The Social Policy and Management concentration prepares students with a broad set of management skills to work successfully in a wide range of organizations with social missions, aware of and responsive to the social policy context in which they work.

For students who want to bring leadership skills to a variety of social issues, the Social Policy and Management concentration is ideal. Upon completion of their MBA, graduates in Social Policy and Management take on a variety of leadership roles in the non-profit, for profit, and public sectors.

Like the other concentrations, the Social Policy and Management concentration provides a solid basis in the fundamental management disciplines. Then in addition, students who concentrate in Social Policy and Management have the opportunity to design a customized concentration in their particular area of social policy and/or management interest.

The Child, Youth and Family Services Management concentration prepares graduates for a wide variety of leadership and management roles in organizations whose mission it is to foster healthy development of children, youth, and families.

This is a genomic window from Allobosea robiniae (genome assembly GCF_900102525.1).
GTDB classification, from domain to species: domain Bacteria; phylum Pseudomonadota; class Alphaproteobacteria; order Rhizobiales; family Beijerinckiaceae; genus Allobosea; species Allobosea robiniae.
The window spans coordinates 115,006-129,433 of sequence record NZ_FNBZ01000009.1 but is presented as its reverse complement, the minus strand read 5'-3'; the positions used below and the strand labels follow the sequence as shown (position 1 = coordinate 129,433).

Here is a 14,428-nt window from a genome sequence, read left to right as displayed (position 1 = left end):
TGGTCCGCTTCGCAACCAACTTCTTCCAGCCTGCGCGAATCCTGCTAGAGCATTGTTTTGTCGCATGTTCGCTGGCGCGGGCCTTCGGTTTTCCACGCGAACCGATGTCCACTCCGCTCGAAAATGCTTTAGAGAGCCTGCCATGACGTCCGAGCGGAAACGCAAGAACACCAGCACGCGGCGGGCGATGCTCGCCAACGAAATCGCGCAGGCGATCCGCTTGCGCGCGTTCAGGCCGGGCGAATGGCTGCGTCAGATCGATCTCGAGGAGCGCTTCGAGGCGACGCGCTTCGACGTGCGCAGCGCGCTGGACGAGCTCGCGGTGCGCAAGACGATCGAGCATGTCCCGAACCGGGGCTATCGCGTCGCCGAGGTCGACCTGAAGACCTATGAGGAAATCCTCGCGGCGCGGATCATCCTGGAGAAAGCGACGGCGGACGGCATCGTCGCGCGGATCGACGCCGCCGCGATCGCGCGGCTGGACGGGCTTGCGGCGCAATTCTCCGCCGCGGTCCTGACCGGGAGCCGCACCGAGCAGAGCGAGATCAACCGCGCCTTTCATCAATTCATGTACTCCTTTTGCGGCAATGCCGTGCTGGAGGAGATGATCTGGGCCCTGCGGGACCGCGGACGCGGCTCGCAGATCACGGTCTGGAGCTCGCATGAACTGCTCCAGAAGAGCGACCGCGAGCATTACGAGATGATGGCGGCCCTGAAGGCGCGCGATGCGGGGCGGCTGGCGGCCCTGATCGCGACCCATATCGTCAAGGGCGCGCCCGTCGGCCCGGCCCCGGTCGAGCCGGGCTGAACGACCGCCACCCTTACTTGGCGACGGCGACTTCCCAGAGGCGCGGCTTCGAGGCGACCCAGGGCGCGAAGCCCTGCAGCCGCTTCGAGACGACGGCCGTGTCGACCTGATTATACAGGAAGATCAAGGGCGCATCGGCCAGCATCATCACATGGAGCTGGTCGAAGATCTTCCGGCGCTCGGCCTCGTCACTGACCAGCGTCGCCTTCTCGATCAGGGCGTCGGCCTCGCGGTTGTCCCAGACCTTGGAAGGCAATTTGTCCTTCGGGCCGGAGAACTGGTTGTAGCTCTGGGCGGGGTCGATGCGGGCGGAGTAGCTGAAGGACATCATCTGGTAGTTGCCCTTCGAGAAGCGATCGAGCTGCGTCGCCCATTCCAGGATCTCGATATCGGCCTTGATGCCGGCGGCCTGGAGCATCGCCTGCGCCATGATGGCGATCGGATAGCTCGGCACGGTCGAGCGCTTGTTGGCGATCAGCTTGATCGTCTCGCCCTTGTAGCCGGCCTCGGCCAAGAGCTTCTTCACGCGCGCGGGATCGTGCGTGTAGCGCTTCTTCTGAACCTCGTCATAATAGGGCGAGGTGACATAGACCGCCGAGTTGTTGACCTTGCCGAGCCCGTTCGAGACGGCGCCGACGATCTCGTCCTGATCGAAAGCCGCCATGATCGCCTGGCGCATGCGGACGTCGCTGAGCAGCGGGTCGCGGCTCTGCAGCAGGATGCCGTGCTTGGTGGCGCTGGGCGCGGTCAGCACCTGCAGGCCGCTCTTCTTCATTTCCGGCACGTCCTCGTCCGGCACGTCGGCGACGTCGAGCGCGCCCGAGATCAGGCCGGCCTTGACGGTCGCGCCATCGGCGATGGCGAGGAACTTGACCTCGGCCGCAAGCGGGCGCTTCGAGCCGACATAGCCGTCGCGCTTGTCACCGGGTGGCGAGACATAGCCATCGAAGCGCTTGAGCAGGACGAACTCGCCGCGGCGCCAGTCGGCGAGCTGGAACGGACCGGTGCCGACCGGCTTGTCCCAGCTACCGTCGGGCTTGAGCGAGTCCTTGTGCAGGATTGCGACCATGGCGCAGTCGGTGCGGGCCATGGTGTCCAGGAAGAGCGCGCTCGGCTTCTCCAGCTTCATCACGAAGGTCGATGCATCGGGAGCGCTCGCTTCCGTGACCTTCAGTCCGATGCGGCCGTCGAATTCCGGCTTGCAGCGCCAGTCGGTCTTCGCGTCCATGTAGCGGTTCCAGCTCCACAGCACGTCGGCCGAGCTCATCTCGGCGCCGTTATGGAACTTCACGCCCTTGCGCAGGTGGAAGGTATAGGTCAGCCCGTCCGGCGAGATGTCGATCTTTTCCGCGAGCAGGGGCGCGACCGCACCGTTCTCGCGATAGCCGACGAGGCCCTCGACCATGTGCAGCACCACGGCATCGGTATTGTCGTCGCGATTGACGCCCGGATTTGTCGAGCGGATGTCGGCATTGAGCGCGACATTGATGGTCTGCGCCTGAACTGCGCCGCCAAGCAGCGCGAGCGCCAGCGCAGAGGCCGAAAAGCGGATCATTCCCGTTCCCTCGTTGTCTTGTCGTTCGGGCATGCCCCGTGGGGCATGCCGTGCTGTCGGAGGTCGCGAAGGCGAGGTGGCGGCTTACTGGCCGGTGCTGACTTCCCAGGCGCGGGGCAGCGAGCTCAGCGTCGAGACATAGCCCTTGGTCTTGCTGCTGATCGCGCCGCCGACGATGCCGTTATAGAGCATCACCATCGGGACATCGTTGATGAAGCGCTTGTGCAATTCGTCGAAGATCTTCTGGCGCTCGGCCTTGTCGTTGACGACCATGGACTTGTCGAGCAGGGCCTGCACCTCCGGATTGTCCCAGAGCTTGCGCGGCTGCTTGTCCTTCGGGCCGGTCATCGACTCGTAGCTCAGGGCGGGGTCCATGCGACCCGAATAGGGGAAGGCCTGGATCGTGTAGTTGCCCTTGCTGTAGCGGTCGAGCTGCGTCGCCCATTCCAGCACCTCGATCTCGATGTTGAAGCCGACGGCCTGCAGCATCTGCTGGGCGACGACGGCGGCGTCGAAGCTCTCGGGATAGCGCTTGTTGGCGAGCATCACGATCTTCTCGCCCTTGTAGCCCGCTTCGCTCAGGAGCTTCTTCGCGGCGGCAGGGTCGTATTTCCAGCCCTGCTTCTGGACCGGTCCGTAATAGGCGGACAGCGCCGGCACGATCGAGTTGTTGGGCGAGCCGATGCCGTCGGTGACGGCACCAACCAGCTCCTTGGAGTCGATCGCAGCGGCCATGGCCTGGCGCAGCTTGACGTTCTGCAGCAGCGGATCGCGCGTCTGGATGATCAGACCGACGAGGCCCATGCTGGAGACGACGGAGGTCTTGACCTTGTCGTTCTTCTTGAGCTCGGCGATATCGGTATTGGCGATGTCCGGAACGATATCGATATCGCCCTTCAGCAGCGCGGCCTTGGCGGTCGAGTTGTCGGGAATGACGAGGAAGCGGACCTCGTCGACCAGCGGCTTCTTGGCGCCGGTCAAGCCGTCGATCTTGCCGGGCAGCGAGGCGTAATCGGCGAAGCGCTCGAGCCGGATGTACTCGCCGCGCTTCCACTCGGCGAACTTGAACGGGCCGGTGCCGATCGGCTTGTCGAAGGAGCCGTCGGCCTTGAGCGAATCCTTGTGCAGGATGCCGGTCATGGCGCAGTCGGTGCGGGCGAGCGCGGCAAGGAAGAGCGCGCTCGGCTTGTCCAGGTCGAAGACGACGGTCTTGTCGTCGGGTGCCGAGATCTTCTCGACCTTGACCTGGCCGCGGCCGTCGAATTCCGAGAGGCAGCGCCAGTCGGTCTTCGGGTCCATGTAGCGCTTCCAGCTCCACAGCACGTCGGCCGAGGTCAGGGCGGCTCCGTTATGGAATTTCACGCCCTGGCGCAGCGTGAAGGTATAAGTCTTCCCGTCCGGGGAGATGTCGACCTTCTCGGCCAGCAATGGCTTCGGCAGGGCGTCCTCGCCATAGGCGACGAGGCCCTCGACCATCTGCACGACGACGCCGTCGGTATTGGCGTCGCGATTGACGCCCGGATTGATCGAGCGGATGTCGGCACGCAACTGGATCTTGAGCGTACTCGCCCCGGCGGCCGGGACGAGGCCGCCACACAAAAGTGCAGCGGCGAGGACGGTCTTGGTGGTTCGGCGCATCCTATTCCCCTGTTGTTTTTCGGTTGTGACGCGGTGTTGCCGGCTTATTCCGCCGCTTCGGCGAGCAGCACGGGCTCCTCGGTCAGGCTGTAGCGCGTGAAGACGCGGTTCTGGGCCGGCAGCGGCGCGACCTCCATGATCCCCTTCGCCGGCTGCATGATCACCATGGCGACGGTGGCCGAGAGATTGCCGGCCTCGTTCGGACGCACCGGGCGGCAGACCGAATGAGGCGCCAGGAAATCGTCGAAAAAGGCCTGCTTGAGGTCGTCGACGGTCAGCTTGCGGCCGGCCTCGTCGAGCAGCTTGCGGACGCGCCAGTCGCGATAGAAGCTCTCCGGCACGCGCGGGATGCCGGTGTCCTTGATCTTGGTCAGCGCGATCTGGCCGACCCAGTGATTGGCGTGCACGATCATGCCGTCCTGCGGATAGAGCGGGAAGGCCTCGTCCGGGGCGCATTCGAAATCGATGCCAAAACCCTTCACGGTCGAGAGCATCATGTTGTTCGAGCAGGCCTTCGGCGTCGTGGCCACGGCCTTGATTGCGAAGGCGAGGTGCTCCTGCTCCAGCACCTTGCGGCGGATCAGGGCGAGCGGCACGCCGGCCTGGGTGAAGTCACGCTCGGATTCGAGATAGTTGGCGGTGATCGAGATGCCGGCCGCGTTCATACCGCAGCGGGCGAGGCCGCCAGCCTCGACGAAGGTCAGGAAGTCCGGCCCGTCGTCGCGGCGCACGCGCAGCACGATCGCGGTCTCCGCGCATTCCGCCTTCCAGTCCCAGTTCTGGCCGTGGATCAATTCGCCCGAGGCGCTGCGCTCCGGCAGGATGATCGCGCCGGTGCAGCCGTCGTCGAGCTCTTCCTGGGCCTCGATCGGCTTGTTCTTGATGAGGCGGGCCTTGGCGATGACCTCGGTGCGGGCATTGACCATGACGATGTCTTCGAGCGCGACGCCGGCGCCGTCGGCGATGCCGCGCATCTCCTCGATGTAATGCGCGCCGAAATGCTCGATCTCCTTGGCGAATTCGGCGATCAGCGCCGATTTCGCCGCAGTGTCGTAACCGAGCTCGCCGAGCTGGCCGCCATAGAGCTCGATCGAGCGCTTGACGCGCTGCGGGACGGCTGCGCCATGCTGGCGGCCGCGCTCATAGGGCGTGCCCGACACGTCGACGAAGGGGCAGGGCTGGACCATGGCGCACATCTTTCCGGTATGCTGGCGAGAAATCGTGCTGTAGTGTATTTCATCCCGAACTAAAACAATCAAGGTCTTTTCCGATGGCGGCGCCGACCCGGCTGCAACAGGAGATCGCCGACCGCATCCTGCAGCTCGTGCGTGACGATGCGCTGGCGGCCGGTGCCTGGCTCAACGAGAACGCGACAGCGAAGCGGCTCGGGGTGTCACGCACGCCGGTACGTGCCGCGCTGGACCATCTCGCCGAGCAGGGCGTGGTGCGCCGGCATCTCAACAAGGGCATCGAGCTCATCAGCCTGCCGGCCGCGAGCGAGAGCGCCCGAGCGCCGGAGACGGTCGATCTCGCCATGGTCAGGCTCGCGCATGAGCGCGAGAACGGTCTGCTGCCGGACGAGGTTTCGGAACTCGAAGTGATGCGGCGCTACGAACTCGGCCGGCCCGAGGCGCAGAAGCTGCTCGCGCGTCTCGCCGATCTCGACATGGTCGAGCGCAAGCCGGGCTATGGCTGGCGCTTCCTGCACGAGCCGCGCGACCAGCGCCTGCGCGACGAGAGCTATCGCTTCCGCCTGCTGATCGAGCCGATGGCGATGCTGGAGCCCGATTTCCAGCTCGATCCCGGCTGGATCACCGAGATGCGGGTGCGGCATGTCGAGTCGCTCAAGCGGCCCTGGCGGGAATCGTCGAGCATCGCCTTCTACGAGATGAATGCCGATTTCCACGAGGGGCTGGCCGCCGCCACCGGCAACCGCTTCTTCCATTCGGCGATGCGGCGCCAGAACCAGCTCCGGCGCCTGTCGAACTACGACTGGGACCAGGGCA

Students acquire technical skills through rigorous preparation in core management concepts, tools, and applications for use in government, not-for-profit, and private sector organizations. The curriculum combines theory and practice to ensure that graduates bring scholarly knowledge to bear on real-world problems.

Changes in the structure and functions of households and in the dynamics of neighborhoods, schools, and the workforce are just a few of the issues facing families today. In order to influence policies and manage programs to benefit children, youth, and families, scholars and professionals must understand the fundamentals of human development; the dramatic social, political, and economic changes affecting family and community life; and new directions in system and program design, organizational development, and social capital and community building. This requires knowledge of relevant theory and practice in the areas of demography, family structure, education, work and support systems for healthy development and self-sufficiency, early intervention and prevention strategies, positive youth development, asset mapping, and community building.